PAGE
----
Breed Characteristics
An enchanting companion toy dog. Small, white, square and compact with a distinctive single coat: i.e. no undercoat, which falls in loose open ringlets all over the body and with shorter hair on the face. The texture is woolly as opposed to silky. It is never trimmed or clipped, is non-shedding but requires regular combing to prevent matting. The eyes are large and dark as is the nose. They are very intelligent and love the companionship of people but are quite reserved with strangers, and whilst not yappy, have acute hearing and will bark at strange noises. Their coat is non-shedding so should not affect low to mid allergy sufferers. Their most redeeming feature is that they have no known health disorders to date.
Bolognese bond well with animals and people, and are very gentle and patient with children. Providing, of course, they are well socialised from a puppy. They make a very good companion and family dog, happy to slot in to the family environment.
Breed Health
Fortunately the Bolognese is a relatively healthy breed with very few genetic health issues. They are robust, happy, healthy little dogs which have a very generous life expectancy of around 14-15 years. Bolognese are a small, rare breed and we want to do all we can within our club to protect it. Maintaining the good health of our breed is obviously a key part in this. We rely on reputable breeders breeding from healthy dogs to forward the well-being of our breed. In the main this is happening.
This extract is taken from ‘ <>‘ ‘You may be aware that some breeds of dog (and crossbreeds too) can be susceptible to inherited disease. Of course you want to be sure that the dog you choose is as healthy as possible and you would like to know that it has not inherited any undesirable disease-causing genes from its parents. There is some help in that DNA tests for diseases in purebred dogs are available for some conditions in some breeds, but there are not very many such tests just yet! There are also, however, a number of clinical veterinary screening schemes that dog breeders can use to increase the probability of producing healthy puppies.
Details of the various screening schemes, both veterinary and DNA, that are available to breeders in the UK can be found at <>
Potential dog owners should be aware that, at present, the application of various health screening results to breeding programmes is not always straightforward, and breeders may make choices for various reasons. A responsible breeder though, will always be willing to discuss relevant health issues with you. Breed clubs are often useful sources of breed-specific information.’
Health Screening within the Bolognese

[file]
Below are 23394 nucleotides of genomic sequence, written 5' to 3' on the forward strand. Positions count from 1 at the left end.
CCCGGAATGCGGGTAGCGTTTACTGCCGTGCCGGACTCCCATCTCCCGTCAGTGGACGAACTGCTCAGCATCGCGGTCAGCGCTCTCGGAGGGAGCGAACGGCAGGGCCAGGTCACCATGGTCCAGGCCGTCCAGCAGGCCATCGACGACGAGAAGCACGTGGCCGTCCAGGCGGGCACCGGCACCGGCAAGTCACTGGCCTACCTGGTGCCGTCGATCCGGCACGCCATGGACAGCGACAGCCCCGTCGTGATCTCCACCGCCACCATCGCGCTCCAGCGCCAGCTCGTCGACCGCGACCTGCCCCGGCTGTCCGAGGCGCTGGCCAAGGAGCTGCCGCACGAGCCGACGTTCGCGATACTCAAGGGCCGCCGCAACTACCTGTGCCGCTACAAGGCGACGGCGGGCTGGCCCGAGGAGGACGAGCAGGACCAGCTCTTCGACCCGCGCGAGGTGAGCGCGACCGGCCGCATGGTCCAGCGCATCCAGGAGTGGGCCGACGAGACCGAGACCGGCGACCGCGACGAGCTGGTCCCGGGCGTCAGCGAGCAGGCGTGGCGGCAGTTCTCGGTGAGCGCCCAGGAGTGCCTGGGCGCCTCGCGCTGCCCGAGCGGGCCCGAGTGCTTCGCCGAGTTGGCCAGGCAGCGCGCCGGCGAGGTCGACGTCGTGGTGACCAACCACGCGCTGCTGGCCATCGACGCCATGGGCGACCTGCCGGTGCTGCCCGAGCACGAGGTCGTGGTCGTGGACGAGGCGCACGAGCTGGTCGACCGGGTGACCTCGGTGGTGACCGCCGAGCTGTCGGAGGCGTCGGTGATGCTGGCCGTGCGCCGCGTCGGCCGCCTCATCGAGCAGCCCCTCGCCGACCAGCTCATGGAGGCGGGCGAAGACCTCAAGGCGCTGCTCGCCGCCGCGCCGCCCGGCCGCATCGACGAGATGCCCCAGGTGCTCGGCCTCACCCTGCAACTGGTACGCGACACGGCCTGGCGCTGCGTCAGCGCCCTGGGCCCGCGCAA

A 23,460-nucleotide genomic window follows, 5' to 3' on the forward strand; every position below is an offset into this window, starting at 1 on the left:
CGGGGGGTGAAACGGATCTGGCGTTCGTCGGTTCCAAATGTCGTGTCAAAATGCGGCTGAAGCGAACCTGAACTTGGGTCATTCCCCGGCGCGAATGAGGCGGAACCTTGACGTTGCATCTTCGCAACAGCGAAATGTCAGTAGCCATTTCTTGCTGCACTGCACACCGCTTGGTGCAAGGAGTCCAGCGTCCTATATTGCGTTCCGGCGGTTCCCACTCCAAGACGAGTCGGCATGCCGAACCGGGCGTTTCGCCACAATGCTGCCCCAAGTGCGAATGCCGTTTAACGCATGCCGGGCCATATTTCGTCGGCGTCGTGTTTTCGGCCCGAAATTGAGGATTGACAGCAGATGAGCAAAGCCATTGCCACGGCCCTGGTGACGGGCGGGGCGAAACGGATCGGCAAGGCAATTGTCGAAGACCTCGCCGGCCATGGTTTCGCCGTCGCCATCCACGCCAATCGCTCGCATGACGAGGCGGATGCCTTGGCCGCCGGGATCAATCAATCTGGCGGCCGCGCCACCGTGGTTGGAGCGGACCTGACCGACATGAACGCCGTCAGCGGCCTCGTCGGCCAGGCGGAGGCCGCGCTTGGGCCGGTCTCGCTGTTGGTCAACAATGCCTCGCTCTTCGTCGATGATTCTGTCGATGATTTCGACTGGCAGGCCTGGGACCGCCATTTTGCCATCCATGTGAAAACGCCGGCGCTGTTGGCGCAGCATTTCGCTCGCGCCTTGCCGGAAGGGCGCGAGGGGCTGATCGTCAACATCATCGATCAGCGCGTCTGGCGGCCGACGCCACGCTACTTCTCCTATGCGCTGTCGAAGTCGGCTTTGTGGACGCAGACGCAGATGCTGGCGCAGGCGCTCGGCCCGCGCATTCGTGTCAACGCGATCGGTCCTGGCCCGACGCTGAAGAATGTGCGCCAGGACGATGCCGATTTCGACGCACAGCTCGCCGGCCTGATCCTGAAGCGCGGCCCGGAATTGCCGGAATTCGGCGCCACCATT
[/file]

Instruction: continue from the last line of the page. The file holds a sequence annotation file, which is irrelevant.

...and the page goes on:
There are not currently any veterinary screening schemes or DNA tests for disease relevant to this breed under the Accredited Breeder Scheme. However patella luxation can be a problem is many small breeds and is present within the Bolognese, fortunately not too big a problem as yet. The Club recommends that breeders of Bolognese have their dogs and bitches, particularly those used for breeding and their progeny, regularly patella checked by their vets. Many breeders are being issued with patella certificates by their vets indicating that their dogs are free form any patella issues. The Club recommends that prospective Bolognese owners ask the breeder of a puppy they may be interested in if they have these kind of patella checks regularly carried out and ask to see the evidence. This is not a Kennel Club directive but something the club feels is important and something the breeder should be doing. If you have any further questions on this please contact us.
Health Screening within the Bolognese
A Breed Standard is the guideline which describes the ideal characteristics, temperament and appearance including the correct colour of a breed and ensures that the breed is fit for function. Absolute soundness is essential. Breeders and judges should at all times be careful to avoid obvious conditions or exaggerations which would be detrimental in any way to the health, welfare or soundness of this breed. From time to time certain conditions or exaggerations may be considered to have the potential to affect dogs in some breeds adversely, and judges and breeders are requested to refer to the Breed Watch section of the Kennel Club website here for details of any such current issues. If a feature or quality is desirable it should only be present in the right measure. However if a dog possesses a feature, characteristic or colour described as undesirable or highly undesirable it is strongly recommended that it should not be rewarded in the show ring.
You may find the newly published book ‘Bolognese - a comprehensive owners guide’ useful. Written by Wolfgang Knorr. It contains interesting facts and information on the history of the breed and on how to look after your Bolognese. Copies can be purchased via